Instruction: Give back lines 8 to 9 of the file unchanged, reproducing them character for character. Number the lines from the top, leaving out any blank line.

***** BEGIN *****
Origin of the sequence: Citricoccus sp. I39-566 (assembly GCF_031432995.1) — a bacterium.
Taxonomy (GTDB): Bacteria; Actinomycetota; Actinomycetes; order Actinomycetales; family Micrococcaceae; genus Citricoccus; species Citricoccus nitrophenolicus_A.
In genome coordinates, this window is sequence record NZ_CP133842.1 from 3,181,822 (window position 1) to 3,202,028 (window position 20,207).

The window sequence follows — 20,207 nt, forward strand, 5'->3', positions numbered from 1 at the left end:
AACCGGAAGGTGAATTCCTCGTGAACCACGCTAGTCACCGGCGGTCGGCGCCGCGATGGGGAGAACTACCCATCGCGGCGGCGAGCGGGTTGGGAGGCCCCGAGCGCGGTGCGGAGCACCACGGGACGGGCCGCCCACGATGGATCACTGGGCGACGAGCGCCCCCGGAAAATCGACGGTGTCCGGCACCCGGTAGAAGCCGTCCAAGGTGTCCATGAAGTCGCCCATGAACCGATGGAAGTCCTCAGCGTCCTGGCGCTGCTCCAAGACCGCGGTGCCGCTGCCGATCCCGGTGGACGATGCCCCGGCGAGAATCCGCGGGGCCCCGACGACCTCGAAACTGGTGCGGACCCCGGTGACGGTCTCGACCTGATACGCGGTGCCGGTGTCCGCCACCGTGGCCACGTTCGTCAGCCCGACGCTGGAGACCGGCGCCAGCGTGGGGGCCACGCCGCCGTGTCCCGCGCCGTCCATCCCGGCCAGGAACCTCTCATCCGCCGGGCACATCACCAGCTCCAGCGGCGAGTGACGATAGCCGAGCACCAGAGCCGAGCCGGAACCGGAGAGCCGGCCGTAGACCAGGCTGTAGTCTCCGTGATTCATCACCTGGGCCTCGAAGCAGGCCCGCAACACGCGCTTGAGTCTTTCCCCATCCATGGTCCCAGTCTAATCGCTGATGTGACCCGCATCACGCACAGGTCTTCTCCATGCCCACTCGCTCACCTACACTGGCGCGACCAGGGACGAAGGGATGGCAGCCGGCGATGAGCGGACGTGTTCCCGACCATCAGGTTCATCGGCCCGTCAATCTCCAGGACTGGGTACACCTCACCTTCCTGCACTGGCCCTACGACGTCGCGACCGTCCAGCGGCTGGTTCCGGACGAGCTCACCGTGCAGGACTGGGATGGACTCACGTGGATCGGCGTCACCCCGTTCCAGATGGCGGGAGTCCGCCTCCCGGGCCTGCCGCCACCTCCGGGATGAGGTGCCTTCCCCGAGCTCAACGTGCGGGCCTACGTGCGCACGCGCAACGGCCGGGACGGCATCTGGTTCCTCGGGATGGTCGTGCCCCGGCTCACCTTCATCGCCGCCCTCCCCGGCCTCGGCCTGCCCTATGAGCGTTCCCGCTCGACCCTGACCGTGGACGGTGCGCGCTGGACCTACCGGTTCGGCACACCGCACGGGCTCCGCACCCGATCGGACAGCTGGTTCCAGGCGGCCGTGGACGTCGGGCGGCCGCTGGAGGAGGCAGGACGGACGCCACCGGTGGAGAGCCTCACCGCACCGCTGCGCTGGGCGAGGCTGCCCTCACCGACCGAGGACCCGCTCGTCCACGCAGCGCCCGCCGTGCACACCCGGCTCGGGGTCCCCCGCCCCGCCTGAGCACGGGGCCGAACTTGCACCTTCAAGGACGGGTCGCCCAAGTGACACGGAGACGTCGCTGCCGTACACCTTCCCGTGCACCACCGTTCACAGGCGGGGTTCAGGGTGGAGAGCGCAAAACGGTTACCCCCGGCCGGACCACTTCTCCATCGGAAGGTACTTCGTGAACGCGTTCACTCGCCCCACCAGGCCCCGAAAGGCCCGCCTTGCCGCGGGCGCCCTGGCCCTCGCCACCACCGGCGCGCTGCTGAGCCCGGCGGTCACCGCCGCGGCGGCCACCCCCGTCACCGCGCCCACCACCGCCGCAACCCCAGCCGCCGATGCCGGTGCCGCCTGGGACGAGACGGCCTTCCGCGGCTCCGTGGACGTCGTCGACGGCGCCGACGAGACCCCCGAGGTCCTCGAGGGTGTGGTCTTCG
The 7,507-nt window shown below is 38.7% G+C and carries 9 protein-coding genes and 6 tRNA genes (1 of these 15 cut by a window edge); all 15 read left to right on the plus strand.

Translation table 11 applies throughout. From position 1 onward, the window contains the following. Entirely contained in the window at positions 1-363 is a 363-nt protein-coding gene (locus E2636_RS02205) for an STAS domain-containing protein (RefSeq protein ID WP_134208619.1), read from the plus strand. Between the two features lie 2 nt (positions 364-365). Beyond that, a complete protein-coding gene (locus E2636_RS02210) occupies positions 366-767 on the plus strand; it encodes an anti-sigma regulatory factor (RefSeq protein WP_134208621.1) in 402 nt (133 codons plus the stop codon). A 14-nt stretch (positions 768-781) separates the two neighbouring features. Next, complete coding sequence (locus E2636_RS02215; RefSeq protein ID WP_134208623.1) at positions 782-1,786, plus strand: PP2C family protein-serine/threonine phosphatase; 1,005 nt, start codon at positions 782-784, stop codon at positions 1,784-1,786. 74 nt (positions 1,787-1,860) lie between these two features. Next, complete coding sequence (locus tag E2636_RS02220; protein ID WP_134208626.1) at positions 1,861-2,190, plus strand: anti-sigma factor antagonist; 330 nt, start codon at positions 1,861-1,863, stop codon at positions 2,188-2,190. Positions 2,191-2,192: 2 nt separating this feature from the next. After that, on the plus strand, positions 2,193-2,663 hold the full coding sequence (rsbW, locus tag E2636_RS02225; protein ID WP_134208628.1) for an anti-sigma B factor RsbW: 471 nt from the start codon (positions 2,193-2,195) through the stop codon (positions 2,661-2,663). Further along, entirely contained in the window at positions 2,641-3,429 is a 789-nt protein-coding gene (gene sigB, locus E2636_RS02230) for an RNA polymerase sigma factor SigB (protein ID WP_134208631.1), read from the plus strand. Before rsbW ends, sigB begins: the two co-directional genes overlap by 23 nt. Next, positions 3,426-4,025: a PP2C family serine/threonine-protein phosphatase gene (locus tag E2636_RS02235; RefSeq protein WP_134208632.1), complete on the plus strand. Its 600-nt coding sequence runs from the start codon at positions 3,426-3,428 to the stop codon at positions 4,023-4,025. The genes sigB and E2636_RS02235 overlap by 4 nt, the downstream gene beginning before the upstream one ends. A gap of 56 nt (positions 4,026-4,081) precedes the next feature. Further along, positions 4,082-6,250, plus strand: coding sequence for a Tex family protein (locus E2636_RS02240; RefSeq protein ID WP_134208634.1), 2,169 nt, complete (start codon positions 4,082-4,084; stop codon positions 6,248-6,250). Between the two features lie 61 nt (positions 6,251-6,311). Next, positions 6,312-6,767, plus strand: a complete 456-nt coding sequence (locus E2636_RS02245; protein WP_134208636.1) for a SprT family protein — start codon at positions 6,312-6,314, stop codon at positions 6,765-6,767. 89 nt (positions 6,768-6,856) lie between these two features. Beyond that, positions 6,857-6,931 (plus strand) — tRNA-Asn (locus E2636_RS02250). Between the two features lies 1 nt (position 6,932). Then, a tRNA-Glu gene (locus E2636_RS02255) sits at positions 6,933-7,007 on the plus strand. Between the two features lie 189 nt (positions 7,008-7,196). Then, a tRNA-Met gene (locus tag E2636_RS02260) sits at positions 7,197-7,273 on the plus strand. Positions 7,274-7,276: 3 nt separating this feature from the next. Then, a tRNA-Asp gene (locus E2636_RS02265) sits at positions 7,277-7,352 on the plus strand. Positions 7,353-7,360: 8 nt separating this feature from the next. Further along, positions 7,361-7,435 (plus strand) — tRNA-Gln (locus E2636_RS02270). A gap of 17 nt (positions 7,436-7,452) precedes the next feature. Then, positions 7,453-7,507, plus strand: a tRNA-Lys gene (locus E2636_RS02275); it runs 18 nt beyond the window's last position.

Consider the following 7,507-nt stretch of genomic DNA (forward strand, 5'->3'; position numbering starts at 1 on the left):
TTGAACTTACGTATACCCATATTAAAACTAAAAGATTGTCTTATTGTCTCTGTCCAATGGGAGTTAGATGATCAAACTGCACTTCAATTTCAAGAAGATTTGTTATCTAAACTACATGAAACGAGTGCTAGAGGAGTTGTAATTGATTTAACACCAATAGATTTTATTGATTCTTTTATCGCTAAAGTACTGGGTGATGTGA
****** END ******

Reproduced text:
Consider the following 7,507-nt stretch of genomic DNA (forward strand, 5'->3'; position numbering starts at 1 on the left):
TTGAACTTACGTATACCCATATTAAAACTAAAAGATTGTCTTATTGTCTCTGTCCAATGGGAGTTAGATGATCAAACTGCACTTCAATTTCAAGAAGATTTGTTATCTAAACTACATGAAACGAGTGCTAGAGGAGTTGTAATTGATTTAACACCAATAGATTTTATTGATTCTTTTATCGCTAAAGTACTGGGTGATGTGA